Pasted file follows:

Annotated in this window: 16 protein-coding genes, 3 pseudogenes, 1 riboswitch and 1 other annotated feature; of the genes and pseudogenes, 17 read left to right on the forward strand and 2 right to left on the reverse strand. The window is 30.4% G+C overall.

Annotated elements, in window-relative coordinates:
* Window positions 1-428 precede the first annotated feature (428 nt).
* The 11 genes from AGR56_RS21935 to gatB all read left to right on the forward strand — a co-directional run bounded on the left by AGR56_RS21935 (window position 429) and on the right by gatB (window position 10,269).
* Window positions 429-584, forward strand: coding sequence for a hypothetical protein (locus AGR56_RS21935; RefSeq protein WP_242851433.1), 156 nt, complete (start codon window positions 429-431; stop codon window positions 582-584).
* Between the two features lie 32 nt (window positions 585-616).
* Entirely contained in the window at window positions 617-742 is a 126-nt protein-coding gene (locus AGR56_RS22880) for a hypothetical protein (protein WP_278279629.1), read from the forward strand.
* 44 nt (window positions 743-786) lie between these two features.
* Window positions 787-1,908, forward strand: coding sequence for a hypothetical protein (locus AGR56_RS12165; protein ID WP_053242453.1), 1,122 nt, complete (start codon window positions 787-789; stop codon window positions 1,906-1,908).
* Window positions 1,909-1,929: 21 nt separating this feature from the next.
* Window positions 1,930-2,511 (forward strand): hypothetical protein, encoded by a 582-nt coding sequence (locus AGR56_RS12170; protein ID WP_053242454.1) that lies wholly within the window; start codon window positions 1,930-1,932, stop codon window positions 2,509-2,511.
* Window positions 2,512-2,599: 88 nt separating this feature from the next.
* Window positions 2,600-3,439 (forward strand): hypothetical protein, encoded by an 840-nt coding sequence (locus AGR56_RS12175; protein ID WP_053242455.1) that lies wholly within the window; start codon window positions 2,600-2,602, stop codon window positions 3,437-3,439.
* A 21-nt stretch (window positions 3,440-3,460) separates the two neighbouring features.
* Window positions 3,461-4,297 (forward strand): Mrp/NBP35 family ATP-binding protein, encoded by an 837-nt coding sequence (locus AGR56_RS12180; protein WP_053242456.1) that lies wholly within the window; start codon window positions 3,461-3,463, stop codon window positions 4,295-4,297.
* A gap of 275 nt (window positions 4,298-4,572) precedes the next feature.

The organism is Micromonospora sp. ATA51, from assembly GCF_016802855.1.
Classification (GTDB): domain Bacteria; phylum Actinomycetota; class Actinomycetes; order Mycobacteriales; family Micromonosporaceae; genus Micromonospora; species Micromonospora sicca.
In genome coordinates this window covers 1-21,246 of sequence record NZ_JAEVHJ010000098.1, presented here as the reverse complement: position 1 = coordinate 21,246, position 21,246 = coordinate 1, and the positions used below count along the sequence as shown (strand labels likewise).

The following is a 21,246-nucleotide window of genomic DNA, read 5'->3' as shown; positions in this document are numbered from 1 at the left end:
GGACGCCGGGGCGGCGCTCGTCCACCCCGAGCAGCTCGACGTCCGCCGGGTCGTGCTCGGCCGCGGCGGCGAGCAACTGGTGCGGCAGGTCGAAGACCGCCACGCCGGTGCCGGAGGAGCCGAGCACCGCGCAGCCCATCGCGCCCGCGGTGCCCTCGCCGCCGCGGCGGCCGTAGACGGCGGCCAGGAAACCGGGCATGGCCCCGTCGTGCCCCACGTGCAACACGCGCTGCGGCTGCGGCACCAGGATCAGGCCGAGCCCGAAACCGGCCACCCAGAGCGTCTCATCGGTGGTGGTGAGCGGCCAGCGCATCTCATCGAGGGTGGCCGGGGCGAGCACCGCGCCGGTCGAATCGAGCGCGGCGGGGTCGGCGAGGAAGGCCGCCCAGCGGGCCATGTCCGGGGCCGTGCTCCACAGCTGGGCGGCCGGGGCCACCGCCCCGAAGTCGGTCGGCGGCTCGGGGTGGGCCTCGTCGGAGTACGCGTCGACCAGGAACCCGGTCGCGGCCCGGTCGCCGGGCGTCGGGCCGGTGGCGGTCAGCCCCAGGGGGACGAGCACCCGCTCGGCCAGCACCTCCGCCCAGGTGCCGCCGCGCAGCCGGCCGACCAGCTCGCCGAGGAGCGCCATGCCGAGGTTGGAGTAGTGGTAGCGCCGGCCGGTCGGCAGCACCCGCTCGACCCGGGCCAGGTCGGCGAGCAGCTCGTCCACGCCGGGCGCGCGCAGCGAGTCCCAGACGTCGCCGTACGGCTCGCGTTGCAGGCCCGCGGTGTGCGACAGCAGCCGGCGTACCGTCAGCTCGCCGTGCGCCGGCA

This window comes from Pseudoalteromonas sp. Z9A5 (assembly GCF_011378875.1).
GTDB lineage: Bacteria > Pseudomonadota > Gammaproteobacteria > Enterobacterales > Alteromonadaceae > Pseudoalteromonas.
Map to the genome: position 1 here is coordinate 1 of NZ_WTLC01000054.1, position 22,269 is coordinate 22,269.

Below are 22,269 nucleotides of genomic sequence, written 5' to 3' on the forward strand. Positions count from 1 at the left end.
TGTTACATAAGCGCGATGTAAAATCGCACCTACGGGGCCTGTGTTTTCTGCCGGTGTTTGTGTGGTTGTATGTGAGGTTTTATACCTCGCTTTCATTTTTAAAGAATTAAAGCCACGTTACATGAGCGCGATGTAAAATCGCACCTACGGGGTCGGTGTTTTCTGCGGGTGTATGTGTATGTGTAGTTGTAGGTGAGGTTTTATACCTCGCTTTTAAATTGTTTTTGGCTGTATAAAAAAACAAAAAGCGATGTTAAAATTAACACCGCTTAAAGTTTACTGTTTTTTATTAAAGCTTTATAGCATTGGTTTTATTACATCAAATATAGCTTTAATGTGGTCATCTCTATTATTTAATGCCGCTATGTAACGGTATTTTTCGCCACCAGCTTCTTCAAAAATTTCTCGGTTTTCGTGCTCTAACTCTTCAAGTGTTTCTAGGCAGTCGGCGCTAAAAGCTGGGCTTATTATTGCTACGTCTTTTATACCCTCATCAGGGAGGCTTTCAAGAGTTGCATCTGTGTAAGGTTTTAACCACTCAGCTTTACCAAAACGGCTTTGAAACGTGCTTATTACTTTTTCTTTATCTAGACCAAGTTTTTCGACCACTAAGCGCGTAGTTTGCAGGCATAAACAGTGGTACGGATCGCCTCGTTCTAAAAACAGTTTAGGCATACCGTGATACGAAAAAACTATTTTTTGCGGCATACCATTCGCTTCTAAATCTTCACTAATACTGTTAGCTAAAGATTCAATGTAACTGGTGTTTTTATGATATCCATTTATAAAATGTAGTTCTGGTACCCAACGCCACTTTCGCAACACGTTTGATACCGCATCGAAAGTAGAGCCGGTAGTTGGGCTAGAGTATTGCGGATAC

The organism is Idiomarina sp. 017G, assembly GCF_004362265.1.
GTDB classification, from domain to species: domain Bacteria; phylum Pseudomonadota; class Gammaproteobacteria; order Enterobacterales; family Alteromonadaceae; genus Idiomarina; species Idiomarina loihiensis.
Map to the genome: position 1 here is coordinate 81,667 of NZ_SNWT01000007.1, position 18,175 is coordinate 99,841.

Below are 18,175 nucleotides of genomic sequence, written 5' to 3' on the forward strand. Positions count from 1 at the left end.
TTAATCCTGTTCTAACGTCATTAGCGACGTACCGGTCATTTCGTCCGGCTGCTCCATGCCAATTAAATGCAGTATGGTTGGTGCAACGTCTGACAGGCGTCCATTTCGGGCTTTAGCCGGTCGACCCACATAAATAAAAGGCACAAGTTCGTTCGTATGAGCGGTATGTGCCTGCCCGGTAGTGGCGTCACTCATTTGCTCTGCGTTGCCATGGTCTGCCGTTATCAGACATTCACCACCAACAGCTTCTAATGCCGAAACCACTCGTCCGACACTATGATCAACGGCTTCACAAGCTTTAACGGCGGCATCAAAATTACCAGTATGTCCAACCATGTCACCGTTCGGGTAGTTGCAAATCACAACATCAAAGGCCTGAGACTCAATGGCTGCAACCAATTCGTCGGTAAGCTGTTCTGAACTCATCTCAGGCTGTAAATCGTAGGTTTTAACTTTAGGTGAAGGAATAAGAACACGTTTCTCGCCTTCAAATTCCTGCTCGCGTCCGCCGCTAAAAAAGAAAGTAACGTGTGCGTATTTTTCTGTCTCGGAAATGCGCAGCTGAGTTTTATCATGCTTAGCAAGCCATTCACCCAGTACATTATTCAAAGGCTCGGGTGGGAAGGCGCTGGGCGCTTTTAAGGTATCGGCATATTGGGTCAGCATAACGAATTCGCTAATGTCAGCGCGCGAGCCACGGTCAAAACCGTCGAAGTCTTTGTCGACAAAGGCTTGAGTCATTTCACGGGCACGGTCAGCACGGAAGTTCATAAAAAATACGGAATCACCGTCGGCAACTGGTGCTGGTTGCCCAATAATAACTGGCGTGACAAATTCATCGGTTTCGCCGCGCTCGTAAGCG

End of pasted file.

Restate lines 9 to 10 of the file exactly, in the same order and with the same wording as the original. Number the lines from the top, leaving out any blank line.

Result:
* Window positions 787-1,908, forward strand: coding sequence for a hypothetical protein (locus AGR56_RS12165; protein ID WP_053242453.1), 1,122 nt, complete (start codon window positions 787-789; stop codon window positions 1,906-1,908).
* Window positions 1,909-1,929: 21 nt separating this feature from the next.